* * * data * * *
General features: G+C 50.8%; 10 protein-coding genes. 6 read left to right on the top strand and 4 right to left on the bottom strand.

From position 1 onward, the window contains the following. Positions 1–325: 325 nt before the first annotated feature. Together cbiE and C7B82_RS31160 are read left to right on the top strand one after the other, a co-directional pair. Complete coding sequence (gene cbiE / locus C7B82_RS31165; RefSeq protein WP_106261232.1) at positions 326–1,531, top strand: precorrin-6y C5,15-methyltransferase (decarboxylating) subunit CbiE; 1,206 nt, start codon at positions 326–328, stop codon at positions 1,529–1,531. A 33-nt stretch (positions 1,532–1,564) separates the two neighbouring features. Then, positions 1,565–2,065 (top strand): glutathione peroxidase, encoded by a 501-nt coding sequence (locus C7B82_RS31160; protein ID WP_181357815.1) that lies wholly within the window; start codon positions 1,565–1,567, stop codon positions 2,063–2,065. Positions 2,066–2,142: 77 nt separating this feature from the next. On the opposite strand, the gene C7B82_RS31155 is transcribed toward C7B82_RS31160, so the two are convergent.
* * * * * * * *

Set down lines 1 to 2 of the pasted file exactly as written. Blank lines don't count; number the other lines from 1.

General features: G+C 50.8%; 10 protein-coding genes. 6 read left to right on the top strand and 4 right to left on the bottom strand.

From position 1 onward, the window contains the following. Positions 1–325: 325 nt before the first annotated feature. Together cbiE and C7B82_RS31160 are read left to right on the top strand one after the other, a co-directional pair. Complete coding sequence (gene cbiE / locus C7B82_RS31165; RefSeq protein WP_106261232.1) at positions 326–1,531, top strand: precorrin-6y C5,15-methyltransferase (decarboxylating) subunit CbiE; 1,206 nt, start codon at positions 326–328, stop codon at positions 1,529–1,531. A 33-nt stretch (positions 1,532–1,564) separates the two neighbouring features. Then, positions 1,565–2,065 (top strand): glutathione peroxidase, encoded by a 501-nt coding sequence (locus C7B82_RS31160; protein ID WP_181357815.1) that lies wholly within the window; start codon positions 1,565–1,567, stop codon positions 2,063–2,065. Positions 2,066–2,142: 77 nt separating this feature from the next. On the opposite strand, the gene C7B82_RS31155 is transcribed toward C7B82_RS31160, so the two are convergent.